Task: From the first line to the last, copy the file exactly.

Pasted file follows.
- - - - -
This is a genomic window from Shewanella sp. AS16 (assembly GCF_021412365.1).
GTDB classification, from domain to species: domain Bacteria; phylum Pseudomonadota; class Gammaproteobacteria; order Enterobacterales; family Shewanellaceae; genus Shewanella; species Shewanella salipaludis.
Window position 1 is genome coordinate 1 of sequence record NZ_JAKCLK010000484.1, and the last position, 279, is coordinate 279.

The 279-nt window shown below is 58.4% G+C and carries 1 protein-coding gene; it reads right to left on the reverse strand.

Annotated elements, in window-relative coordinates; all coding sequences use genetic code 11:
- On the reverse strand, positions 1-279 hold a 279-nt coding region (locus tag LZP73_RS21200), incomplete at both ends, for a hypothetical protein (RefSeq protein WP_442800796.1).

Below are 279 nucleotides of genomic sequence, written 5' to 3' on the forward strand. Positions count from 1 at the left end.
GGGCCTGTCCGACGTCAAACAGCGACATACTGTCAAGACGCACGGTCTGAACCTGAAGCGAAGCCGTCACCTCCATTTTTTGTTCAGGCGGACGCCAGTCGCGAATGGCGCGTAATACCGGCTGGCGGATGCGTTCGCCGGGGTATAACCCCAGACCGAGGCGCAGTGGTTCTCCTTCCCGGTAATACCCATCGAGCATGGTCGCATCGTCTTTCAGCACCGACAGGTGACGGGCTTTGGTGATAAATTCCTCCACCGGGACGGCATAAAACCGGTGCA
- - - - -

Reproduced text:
This is a genomic window from Shewanella sp. AS16 (assembly GCF_021412365.1).
GTDB classification, from domain to species: domain Bacteria; phylum Pseudomonadota; class Gammaproteobacteria; order Enterobacterales; family Shewanellaceae; genus Shewanella; species Shewanella salipaludis.
Window position 1 is genome coordinate 1 of sequence record NZ_JAKCLK010000484.1, and the last position, 279, is coordinate 279.

The 279-nt window shown below is 58.4% G+C and carries 1 protein-coding gene; it reads right to left on the reverse strand.

Annotated elements, in window-relative coordinates; all coding sequences use genetic code 11:
- On the reverse strand, positions 1-279 hold a 279-nt coding region (locus tag LZP73_RS21200), incomplete at both ends, for a hypothetical protein (RefSeq protein WP_442800796.1).

Below are 279 nucleotides of genomic sequence, written 5' to 3' on the forward strand. Positions count from 1 at the left end.
GGGCCTGTCCGACGTCAAACAGCGACATACTGTCAAGACGCACGGTCTGAACCTGAAGCGAAGCCGTCACCTCCATTTTTTGTTCAGGCGGACGCCAGTCGCGAATGGCGCGTAATACCGGCTGGCGGATGCGTTCGCCGGGGTATAACCCCAGACCGAGGCGCAGTGGTTCTCCTTCCCGGTAATACCCATCGAGCATGGTCGCATCGTCTTTCAGCACCGACAGGTGACGGGCTTTGGTGATAAATTCCTCCACCGGGACGGCATAAAACCGGTGCA